[FPSPACE] joint European-Russian vehicle abandoned?
agzak at optonline.net
agzak at optonline.net
Sat Aug 30 11:11:42 EDT 2008
If you followed Russian aerospace forums, you could probably feel strong opposition to the ACTS project and to the cooperation with the West in general. Based on what I heard privately, it is likely that the similar "anti-cooperation" party exists within the Russian space industry. As Russian economy recovers and the overall political climate between Russia and the West worsens, it is not a surprise that "do it yourself" attitude would be growing in Russia and the international cooperation would seen as an unnecessary burden. Krikalev's interview probably reflects that.
I tried to summarize all these conflicting political trends and technical considerations on these pages:
----- Original Message -----
From: Bart Hendrickx <bhen at scarlet.be>
Date: Saturday, August 30, 2008 5:23 am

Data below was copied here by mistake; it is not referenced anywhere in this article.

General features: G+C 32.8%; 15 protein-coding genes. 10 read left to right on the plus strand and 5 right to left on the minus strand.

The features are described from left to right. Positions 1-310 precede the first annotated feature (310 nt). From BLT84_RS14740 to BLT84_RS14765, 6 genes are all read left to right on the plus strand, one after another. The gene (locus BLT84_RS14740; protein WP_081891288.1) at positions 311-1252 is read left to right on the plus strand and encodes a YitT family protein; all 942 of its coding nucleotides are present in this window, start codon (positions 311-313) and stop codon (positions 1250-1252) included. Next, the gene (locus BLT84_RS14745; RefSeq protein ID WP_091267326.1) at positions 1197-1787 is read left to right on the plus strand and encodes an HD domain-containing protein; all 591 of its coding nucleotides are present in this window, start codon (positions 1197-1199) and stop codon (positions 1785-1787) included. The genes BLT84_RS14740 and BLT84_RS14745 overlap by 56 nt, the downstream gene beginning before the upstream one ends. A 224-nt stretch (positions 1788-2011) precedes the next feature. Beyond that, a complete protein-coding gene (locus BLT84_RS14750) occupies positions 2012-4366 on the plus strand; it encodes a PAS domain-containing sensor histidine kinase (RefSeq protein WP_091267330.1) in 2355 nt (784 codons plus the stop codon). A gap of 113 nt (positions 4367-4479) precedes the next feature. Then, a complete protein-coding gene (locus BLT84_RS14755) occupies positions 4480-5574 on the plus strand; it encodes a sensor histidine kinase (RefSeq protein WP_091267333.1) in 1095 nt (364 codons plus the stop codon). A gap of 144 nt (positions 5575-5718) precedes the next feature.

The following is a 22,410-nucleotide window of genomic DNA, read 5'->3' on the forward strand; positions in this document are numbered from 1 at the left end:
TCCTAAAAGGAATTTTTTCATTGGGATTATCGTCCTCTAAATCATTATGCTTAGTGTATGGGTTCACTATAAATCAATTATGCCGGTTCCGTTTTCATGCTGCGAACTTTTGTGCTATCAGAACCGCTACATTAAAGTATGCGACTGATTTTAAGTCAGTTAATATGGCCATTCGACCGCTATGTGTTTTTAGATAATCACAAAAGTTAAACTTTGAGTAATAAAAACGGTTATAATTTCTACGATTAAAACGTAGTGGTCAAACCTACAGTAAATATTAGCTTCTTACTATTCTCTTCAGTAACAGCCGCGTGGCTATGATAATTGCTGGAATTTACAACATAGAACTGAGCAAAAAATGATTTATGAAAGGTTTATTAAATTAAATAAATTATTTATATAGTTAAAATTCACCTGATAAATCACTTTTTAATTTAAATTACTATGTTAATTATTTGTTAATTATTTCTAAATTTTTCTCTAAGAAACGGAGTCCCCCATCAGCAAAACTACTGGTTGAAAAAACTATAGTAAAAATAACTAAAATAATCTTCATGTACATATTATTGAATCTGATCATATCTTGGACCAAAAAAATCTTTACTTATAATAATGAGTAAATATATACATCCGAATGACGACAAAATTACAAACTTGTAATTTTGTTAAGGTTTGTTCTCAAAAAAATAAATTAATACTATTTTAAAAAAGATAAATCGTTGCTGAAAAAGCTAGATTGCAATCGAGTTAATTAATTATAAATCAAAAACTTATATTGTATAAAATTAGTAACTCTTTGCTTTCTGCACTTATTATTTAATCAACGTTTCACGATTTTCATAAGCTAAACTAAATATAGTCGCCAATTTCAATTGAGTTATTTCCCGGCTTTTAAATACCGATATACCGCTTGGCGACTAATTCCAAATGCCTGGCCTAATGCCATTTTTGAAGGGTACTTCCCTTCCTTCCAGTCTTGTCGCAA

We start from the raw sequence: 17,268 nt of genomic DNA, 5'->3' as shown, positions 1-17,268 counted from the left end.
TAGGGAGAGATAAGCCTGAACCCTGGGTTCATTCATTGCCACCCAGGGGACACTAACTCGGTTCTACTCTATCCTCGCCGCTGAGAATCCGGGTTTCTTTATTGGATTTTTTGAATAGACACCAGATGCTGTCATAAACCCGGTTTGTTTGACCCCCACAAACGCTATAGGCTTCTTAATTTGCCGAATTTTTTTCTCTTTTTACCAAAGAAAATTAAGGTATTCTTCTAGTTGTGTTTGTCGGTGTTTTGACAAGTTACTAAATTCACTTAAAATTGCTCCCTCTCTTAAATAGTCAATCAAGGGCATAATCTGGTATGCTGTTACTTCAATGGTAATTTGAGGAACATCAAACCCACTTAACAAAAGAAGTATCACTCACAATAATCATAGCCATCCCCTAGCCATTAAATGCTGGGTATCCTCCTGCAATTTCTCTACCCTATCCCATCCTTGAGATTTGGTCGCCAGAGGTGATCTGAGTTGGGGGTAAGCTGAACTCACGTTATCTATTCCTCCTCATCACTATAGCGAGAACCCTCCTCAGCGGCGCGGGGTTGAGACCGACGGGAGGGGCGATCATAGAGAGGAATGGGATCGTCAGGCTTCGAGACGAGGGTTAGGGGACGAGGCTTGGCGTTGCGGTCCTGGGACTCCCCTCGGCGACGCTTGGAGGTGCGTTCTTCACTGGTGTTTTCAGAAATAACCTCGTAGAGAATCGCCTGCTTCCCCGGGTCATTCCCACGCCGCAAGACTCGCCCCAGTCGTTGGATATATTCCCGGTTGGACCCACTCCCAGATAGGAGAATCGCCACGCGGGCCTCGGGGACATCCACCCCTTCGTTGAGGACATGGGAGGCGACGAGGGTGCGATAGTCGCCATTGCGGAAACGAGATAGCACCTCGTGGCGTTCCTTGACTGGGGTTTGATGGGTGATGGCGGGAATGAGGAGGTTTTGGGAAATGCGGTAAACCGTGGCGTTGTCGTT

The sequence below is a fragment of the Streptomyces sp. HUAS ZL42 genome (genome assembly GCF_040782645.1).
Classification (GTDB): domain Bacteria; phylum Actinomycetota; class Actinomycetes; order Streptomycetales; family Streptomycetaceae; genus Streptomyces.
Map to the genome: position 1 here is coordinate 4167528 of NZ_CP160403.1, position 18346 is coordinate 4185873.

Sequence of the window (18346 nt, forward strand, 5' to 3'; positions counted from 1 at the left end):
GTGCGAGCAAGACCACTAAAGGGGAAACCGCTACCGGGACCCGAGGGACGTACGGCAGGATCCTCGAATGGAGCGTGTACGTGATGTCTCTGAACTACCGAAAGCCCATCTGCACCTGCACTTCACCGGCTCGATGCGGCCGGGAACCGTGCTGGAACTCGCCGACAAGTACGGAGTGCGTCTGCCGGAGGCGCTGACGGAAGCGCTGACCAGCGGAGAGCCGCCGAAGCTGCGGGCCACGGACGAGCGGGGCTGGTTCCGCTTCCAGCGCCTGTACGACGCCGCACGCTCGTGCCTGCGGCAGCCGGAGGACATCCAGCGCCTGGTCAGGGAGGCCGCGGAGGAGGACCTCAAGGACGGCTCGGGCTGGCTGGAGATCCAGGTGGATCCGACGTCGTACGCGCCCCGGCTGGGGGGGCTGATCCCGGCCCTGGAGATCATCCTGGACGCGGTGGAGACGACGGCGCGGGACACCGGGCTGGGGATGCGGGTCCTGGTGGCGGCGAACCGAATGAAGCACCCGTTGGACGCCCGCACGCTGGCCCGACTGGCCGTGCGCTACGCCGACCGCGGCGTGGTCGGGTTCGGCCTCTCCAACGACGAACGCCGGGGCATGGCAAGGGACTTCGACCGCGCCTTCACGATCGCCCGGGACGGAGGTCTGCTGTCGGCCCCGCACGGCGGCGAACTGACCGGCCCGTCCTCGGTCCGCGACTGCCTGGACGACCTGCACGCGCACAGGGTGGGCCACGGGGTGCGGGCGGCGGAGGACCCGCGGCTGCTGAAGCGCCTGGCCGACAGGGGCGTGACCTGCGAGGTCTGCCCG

Subject: [FPSPACE] joint European-Russian vehicle abandoned?
To: fpspace at friends-partners.org
> Speaking in an interview with RIA Novosti on the occasion of his 50th
> birthday a couple of days ago, cosmonaut Sergei Krikalyov said the
> "As for the new space transportation system, not so long ago the
> leaders of
> the Russian Space Agency were thinking that it had to be developed
> jointlywith Europe. Now it has turned out that the Europeans don't
> want to develop
> the ship together with Russia. While earlier we had been told that the
> European Space Agency wanted to jointly develop a new type of ship,
> althoughwe ourselves weren't too sure what exactly we wanted, now
> it has become
> clear that each will have to do something on their own. We just
> have to
> clearly understand that and move on."
> This would seem to contradict other, more optimistic reports in
> recentweeks and months on the joint European-Russian Crew Space
> TransportationSystem (CSTS). What's going on? Is he just
> expressing a personal opinion or
> has ESA decided to abandon CSTS?
> By the way, Krikalyov, a veteran of six space missions with a
> record 803
> days in orbit under his belt, is hoping to make yet another mission,
> preferably on the improved Soyuz-TMA that should make its debut
> next year.
> Bart Hendrickx
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